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Kitakami Mountains

There are 214 named mountains in Kitakami Mountains. The highest and the most prominent mountain is Mt. Hayachine.

This range extends for 250km from south Aomori to Miyagi prefecture, it passes through Iwate prefecture where most of the peaks are located. It is the second major range of the Tohoku region, together with the Ōu range which lays on the western border of the Kitakami range and it is separated from it by the Kitakami River. On the west side, the Kitakami mountains rise from the east side of Morioka city, in an area known not only for its sansai (wild edible plants) and mushrooms but also for its livestock of Japanese Shorthorns, made famous throughout Japan by Akabeko - a toy of a red cow. On the east side, the Kitakami range faces the Pacific Ocean. The range ends in the Oshika Peninsula. It has a maximum breadth of about 80km and a maximum length of 250km. Alongside with quite smooth topography, which is a result of the last glacial period, there are some wedge-shaped peaks with dissected erosion surfaces. The east side presents a 300m high marine terrace and a greatly embayed coast. Due to the power produced by the Pacific Plate shrinking in the Japanese Trench, this is a highly seismic area. Varied climatic zones of the mountain range allow for ample alpine vegetation, and the valleys in between the rugged peaks are used for breeding dairy cattle.

Kitakami Mountains

Major Hiking Areas

  • Big Peaks

    Mt. Hayachine (早池峰山1917m) consists of a major peak and several minor peaks, such as Mt. Kengamine (east), Mt. Nakadake and Mt. Keito (west). It extends for more than 10 km in the very centre of the Kitakami range dividing it into a northern section and a southern section (see the details below). It also appears in two Japanese classics: the Tono Monogatari by Yanagita Kunio and the poetry of Kenji Miyazawa. Also, the botanists Sugawa Chonosuke and Karl Maksimovič were particularly interested in studying this mountain’s vegetation and endemic alpine butterflies. Like many other Japanese mountains, women cannot climb it because it used to be worshipped as a holy mountain and was a ground for ascetic training. Mt. Hayachine is also believed to be a den of the Rain God, which makes the terrain particularly fertile. Thanks to all these peculiar features it earned a place in the 100 Famous Japanese Mountains.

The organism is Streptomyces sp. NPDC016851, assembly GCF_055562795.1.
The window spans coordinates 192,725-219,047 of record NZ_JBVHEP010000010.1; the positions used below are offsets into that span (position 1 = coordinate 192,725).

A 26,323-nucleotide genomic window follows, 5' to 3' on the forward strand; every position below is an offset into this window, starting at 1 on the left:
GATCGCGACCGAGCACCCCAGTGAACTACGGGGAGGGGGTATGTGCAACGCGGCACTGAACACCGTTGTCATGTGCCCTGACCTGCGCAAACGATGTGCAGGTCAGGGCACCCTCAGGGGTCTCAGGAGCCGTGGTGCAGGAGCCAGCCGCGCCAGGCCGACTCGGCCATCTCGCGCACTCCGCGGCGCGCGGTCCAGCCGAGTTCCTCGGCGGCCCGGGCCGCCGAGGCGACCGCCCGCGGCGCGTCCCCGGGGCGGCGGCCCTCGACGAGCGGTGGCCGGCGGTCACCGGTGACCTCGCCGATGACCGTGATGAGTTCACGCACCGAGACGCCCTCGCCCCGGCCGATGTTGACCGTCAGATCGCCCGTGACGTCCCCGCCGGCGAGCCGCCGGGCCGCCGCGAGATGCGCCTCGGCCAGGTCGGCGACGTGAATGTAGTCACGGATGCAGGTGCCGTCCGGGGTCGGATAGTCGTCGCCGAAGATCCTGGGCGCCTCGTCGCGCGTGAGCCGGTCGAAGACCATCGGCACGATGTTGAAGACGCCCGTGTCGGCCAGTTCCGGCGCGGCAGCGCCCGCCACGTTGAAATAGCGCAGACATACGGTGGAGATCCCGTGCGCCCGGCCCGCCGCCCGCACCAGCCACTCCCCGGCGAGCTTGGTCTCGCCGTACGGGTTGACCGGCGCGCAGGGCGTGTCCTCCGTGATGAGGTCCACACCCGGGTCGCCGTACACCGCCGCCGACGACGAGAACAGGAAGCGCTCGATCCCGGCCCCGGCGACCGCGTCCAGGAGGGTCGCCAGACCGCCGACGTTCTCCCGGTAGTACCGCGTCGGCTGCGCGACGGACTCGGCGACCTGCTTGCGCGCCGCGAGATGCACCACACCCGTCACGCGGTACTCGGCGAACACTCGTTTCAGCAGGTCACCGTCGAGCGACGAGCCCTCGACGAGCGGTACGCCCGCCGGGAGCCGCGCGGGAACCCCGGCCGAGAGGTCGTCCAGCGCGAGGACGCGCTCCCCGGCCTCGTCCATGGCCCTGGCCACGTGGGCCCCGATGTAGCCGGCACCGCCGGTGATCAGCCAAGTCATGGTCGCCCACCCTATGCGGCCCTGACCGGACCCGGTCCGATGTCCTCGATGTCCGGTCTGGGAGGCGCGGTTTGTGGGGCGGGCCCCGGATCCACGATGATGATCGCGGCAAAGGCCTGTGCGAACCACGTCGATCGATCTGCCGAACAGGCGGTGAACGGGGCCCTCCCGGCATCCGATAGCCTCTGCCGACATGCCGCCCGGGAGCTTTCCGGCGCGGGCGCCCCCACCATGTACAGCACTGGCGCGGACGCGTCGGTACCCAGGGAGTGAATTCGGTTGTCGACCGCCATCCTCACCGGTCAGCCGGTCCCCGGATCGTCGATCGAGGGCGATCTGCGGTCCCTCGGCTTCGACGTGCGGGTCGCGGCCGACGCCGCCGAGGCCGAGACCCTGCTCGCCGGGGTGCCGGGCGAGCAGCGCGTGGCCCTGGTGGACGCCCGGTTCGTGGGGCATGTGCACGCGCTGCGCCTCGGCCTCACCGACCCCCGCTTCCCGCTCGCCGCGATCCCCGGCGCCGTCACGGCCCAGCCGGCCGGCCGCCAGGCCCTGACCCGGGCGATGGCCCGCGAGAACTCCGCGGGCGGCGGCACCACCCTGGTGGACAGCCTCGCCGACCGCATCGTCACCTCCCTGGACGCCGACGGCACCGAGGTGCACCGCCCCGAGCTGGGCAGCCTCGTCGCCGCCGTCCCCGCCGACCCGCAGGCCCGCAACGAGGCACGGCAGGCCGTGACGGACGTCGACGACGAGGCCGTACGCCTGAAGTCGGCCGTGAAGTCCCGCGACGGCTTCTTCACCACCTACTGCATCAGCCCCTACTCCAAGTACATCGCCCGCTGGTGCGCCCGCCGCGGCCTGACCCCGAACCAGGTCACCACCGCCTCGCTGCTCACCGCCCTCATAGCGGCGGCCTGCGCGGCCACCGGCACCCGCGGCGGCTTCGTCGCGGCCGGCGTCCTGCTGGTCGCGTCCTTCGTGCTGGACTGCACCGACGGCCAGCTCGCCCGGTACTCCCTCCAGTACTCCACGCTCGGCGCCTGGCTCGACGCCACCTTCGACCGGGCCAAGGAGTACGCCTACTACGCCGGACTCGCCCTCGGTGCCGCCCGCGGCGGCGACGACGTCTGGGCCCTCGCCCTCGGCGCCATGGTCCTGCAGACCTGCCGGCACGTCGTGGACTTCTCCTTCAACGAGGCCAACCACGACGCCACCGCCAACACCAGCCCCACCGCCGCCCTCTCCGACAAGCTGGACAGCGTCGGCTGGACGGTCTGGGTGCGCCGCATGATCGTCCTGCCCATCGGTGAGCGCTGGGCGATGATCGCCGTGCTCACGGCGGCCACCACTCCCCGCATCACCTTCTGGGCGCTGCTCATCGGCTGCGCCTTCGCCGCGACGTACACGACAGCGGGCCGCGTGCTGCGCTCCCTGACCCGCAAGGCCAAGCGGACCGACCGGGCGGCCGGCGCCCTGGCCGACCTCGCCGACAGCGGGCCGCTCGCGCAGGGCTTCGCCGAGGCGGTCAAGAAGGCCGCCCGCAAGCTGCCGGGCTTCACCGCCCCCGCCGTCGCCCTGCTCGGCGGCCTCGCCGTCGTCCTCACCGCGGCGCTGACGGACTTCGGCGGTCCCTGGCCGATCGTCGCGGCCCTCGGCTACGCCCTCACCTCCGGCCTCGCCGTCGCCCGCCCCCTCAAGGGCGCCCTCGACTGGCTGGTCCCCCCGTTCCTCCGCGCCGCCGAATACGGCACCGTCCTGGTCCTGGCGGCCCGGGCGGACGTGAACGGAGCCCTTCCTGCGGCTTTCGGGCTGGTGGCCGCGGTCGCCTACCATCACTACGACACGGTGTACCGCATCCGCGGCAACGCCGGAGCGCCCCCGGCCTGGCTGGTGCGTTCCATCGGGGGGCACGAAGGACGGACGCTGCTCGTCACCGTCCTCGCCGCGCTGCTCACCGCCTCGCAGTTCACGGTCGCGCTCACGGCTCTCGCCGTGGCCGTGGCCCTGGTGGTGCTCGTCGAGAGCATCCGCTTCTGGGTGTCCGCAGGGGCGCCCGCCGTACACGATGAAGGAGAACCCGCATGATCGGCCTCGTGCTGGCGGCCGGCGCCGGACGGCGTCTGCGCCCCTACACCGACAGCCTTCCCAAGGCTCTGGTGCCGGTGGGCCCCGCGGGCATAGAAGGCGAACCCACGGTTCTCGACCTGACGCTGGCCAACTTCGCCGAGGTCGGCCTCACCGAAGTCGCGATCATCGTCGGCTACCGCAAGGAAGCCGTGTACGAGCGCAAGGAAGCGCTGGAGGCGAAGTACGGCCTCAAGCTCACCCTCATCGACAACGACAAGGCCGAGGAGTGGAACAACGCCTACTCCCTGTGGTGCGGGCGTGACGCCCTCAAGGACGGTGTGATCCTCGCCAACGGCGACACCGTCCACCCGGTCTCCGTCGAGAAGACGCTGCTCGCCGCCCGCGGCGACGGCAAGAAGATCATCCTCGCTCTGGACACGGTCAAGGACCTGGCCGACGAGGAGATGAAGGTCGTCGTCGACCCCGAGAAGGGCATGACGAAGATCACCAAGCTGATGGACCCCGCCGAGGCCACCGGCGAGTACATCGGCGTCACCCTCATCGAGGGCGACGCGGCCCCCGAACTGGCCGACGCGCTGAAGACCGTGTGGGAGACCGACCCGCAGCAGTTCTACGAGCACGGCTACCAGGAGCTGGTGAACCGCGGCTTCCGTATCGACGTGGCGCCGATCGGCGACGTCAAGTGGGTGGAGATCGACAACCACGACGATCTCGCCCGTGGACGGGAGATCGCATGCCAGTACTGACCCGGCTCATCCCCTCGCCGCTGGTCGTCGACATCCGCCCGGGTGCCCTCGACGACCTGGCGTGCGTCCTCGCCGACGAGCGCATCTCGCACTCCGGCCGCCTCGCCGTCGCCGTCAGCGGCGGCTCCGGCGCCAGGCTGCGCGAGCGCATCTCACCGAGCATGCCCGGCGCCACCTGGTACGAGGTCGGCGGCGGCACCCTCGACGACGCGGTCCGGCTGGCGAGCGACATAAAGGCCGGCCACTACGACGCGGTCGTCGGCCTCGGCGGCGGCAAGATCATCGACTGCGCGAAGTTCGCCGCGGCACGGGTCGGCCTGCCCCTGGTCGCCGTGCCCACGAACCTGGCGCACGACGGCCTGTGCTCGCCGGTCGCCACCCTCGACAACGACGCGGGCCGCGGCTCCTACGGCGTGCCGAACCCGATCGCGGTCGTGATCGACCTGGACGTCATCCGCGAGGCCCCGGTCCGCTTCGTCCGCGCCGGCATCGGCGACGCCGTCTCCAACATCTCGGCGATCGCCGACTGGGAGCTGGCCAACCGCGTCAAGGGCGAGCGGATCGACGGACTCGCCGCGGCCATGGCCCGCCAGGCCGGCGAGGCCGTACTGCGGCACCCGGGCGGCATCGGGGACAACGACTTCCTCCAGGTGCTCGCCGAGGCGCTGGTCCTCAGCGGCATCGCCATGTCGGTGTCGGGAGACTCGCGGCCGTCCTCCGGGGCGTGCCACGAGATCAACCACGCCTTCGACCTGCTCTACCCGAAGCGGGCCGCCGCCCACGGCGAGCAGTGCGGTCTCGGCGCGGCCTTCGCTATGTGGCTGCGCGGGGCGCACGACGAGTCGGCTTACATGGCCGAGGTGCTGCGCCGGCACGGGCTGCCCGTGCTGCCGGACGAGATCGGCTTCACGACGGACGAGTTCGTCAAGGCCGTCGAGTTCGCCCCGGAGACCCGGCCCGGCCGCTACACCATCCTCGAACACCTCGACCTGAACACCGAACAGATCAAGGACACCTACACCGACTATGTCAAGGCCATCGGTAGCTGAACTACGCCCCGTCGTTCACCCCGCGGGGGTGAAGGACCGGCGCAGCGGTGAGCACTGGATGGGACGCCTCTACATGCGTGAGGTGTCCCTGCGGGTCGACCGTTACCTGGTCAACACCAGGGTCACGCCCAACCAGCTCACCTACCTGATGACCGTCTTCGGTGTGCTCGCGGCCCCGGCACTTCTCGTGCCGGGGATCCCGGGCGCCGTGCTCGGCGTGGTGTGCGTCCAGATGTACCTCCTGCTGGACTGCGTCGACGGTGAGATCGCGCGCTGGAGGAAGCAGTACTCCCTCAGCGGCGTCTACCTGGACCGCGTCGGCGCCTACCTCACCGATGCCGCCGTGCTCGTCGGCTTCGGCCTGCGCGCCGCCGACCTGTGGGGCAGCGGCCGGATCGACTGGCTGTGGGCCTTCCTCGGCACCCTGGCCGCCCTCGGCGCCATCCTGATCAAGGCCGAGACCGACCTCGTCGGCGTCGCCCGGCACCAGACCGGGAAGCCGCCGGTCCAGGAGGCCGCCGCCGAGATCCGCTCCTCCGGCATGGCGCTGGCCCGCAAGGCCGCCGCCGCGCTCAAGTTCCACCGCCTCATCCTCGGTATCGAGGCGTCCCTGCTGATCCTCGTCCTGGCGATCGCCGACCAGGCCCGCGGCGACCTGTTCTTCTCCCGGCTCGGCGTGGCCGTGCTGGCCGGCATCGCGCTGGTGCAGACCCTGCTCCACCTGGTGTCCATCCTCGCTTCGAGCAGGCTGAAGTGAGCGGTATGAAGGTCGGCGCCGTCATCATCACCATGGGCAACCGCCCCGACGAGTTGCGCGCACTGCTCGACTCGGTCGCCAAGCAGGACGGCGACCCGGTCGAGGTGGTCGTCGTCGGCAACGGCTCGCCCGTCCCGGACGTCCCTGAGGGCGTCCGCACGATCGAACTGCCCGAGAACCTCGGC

Mount Kengamine

    Hikers can approach the peak by six major trails: the Kawaranobo trail (a standard route) is a route for beginners that starts in Kawaranobo Camping Ground and takes 3h. Concerning the descent, hikers may take the Jengotare trail via Mt. Keito, which takes 5h and is a medium-level trail. Kadoma Trail is a well-marked medium-high level route where it is impossible to get lost; it is divided into 9 stages and is feasible in 5h. Yet, not all mountain trails in Japan are marked equally well, unprepared hikers may get lost on The Hiratsuto trail, a less known but very beautiful path feasible in 6h. Another option is the Odagoe trail, located on the same way to Mt. Yakushi (薬師岳1,645m), the second most important mountain of the range usually climbed together with Mt. Hayachine. The name refers to a Buddha who heals all diseases and prolongs people’s lives. The first part of the trail runs on a wooden road, but after 20min of walking, the path becomes rocky and narrow. Hikers who approach the mountain from the south should choose the Umadome Trail, feasible in 5h via the Mataichino Falls. From Odagoe it is also possible to do a 14km traverse via Mt. Keito and Mt. Nakadake which, despite the length, is a light walk.

  • Mount Yakushi

  • The Northern section

    Most of these peaks don’t reach 1000m, so it usually takes less than 3h to complete the longest of the trails.

    For example, the summit of Mt. Nakui (名久井岳 615m) is easily reachable in 1h35m. It is called ‘Little Fuji’ due to its harmonious shape. Mt. Nakui has the most representative features of the northern section. Also, it is possible to find many kinds of fruit trees and temples at its feet, which proves its natural and historical value.

    Mt. Oritsume (折爪岳 857m) is located in a strategic area, inside the Oritsume Basenkyo Prefectural Natural Park. The forest trail takes 2h35m to be completed and it is perfect for beginners due to the presence of an almost all-paved road. Along the way, hikers come across the mountain’s five waterfalls: the Odode-Sama Waterfall, the Esashika Waterfall, the Hime-machi Waterfall, the Orihime Waterfall, and the Isuzu Waterfall. Alternatively, hikers may choose to take a walk through the Koropokkur Land, an outdoor leisure facility on the east side of the mountain. Just beside this peak, the village of Kunohe offers a beautiful seasonal view of the areas nearby. This was the site of the battle between Hideyoshi Toyotomi and Masazane Kunohe and it is said that Masazane Kunohe’s head is buried inside the Kunohe Shrine. The site is also popular for the presence of a ski resort with 3 different courses: The Panorama Course recommended for exciting long-distance adventures, The Dynamic Course that can be also experienced at night, and The Karamatsu Course suitable for beginners. This area is also one of the largest in the Tohoku region where you can spot fireflies.